This honest, hard-working powered mixer lives in a music room, where all the musicians can plug in and hone their craft. After all these years, the volume control has become dirty and intermittent. The Unbroken String Crew realizes that this repair will be a wonderful opportunity to show an Old School method for repairing the part, not replacing it.
The unit is a wonderful example of intelligently-packaged, simple product that just works. Four screws, and we’re into this unit.
These two circuit boards carry all the front-panel controls and interconnects.
Most of the interior of this unit is empty space. Plenty of room for the reverb pan and power transformer on the bottom. The amplifier is seen on the far side, supported by the rear panel.
The objective today is to clean up the ‘MAIN’ pot, in the lower left hand corner of the big front panel.
The nuts on the front panel controls along with the nuts on the quarter-inch jacks hold the front panel together.
Everything is hand-tightened. A socket and my hand allows enough torque to get the nuts loose.
Here’s what’s behind the front panel. Now the real work begins!
I’ve desoldered the volume control. What I intend to do is to rebuild this control, rather than replace it. By rebuilding this control, we can preserve the original markings, some of which are useful when proving the age and authenticity of guitars and amplifiers.
I’m using a colorful rag to catch all the small parts that always seem to fly away. First, we’re prying open four fingers that hold the back of the control on the body. Yes, I know I shouldn’t use cutters as a pry…
The back of the control is on the left. Inside the control we see the central shaft. On this shaft is a rotor, which is the part that turns with the central shaft. The actual resistor is the dark circle facing the rotor.
We’re looking at two pairs of sliding contacts. The large pair on the left, towards my hand, run on a circular metal contact ring. The overlapping sliding contacts to the right actually touch the resistor itself. These sliding contacts must be clean and dry.
Do not attempt this at home! Leave this to trained professionals! Seriously, a pink eraser is a quick and effective abrasive tool for cutting the crud off the sliding contacts. But we need to be super-careful here because these sliding contacts are very delicate.
The larger sliding contacts touch this circular metal contact ring. The part that I’m holding in my hand is the actual center leg of the control that solders to the circuit board. This ring has a lot of surface oxide and contamination, and is probably why this control was noisy and intermittent.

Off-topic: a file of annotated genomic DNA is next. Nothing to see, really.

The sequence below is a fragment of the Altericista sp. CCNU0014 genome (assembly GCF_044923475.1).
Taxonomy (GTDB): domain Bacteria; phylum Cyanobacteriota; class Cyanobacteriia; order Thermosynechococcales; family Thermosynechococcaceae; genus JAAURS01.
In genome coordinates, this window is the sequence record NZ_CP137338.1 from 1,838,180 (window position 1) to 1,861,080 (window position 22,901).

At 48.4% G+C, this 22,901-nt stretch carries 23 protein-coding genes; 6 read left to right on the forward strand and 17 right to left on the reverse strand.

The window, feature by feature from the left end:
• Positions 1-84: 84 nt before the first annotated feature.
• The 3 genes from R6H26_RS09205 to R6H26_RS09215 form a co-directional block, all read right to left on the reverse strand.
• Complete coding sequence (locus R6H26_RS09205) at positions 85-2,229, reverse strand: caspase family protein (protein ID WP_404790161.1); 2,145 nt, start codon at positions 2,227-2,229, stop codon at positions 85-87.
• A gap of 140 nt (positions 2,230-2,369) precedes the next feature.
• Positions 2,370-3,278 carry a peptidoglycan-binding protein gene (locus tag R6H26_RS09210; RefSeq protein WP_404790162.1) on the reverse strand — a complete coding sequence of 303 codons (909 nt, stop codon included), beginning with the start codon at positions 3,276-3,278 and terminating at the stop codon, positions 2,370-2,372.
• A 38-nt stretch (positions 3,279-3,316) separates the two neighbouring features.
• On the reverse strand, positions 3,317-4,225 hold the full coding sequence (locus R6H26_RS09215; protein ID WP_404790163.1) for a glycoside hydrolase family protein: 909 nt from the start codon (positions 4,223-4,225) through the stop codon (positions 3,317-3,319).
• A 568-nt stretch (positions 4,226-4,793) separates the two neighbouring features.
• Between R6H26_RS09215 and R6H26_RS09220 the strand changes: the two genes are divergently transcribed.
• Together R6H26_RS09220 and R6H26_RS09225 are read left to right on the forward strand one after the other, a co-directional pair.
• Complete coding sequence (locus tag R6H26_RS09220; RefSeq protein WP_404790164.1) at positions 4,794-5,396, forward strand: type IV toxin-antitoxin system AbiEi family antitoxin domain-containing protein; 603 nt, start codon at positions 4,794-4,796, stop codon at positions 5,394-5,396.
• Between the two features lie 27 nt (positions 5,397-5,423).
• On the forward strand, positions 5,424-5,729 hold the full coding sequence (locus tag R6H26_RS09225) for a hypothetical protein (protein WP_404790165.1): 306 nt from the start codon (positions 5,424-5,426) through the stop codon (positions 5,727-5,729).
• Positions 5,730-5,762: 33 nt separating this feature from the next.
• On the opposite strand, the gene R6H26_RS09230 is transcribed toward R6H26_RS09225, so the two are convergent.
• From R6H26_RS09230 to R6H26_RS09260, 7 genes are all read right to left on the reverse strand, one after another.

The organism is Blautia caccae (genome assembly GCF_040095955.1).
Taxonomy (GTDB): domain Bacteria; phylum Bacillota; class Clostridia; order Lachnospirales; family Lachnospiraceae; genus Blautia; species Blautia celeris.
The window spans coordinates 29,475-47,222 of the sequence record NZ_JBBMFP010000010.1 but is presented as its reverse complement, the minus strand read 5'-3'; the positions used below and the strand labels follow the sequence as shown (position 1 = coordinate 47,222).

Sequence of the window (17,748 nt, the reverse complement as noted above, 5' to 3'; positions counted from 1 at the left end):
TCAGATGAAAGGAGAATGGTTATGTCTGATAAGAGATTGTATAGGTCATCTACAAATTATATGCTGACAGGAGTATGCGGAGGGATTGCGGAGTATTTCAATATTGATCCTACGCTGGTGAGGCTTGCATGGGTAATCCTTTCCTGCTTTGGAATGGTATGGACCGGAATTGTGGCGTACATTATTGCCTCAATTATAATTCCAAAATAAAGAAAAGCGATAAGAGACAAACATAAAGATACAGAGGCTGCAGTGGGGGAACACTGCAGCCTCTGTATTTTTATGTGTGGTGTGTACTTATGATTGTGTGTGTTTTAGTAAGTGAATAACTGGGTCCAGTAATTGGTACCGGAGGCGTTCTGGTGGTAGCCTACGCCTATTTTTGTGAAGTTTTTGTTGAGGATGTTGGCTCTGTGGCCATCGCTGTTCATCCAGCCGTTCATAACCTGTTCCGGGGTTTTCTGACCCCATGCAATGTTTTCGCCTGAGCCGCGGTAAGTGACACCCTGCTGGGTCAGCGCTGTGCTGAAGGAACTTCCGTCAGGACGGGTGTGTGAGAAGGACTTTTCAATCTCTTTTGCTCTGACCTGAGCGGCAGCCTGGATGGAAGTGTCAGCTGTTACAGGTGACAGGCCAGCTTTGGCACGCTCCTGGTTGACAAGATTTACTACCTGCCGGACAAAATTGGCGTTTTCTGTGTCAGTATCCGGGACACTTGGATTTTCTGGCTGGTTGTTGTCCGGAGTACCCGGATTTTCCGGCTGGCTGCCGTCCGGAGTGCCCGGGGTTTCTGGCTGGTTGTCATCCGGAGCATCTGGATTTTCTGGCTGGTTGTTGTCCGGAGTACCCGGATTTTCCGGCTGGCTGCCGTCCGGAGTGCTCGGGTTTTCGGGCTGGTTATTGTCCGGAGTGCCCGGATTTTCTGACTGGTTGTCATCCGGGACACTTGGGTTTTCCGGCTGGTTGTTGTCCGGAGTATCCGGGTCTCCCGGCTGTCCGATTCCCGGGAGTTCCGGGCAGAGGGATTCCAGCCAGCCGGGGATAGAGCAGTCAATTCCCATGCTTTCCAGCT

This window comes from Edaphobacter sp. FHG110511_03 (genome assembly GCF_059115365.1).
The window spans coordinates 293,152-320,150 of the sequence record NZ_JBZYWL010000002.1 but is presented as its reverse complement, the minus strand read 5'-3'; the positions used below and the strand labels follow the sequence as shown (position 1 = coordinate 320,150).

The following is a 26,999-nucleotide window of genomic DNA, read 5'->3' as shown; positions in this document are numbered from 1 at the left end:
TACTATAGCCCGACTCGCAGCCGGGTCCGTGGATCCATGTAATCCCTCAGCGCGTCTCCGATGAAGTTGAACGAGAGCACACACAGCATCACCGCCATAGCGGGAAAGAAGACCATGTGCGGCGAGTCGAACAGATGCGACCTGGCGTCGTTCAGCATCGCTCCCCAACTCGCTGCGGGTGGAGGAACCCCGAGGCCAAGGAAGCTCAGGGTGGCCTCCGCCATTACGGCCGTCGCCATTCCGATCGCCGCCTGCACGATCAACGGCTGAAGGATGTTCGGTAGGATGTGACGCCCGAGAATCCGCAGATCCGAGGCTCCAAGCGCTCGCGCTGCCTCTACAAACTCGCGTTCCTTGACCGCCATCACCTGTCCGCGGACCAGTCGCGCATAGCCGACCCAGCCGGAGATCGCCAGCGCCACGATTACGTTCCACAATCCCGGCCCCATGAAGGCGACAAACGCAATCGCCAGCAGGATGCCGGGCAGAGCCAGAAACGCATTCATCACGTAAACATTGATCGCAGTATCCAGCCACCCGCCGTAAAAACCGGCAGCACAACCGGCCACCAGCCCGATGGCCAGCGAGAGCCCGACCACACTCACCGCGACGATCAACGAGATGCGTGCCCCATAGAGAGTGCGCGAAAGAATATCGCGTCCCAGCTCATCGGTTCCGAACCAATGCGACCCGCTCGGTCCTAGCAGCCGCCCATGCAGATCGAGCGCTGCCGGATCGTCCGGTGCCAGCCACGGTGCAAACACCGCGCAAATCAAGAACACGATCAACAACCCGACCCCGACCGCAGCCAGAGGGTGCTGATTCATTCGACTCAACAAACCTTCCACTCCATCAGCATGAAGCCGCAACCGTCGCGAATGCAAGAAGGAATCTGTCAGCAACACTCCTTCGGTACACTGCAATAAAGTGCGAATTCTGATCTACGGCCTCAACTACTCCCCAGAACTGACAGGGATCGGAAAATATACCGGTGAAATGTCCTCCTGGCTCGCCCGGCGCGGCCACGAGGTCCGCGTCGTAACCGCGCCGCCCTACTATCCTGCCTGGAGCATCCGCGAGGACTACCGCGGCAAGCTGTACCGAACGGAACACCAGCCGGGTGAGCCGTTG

And here is the circular ring without surface oxide and contamination. We have now begun our path back to a repaired control.
Moving our attention now to the resistor, we see that this ring is actually not too dirty. However, this is very delicate, so we will go slow here and Do No Harm.
All I’m going to do here is lightly burnish the resistor and set it aside. The cotton swab shows what came off the surface of the resistor. I think we’re good here.
Plenty of lubricant remains in this unit. Here, I’m wiping away the surface of the lubricant to remove dust and oxidation. What is under the dust and oxidation is perfectly usable, and will be left in place.
The clean lubricant goes wherever there are moving parts EXCEPT on those sliding contact surfaces. You will recognize that this passage is where the volume control shaft passes through the body of the control.
Everything goes back together where it belongs. I’ll hold this together with one hand while I reach for the pliers.
The four fingers are crimped back into place. This portion of the job is complete.
The control is soldered back into the board where it originally came from. And, yes, my mama told me not to end my sentences in a preposition.
Everything lines back up, including the newly-resoldered control. We’re about done here!
We’re back together. The master volume works perfectly. All the channel strips are good. All Systems Go!
Thanks for reading all the way to the bottom. I hope you have seen enough of the process to gather an understanding of what might be involved in repairing a control versus replacing it with a modern unit. I discussed using vintage parts to repair my Gibson GA-30 amplifier, and made the decision on that project to use modern parts. Likewise, in the previous post about tearing down the Shure 555H microphone, the switch was repaired instead of replaced. So keep the repair process in mind when working on vintage gear that may be dated from EIA codes stamped on controls. Gear may lose value when non-original parts are installed.
Contact Info – David Latchaw EE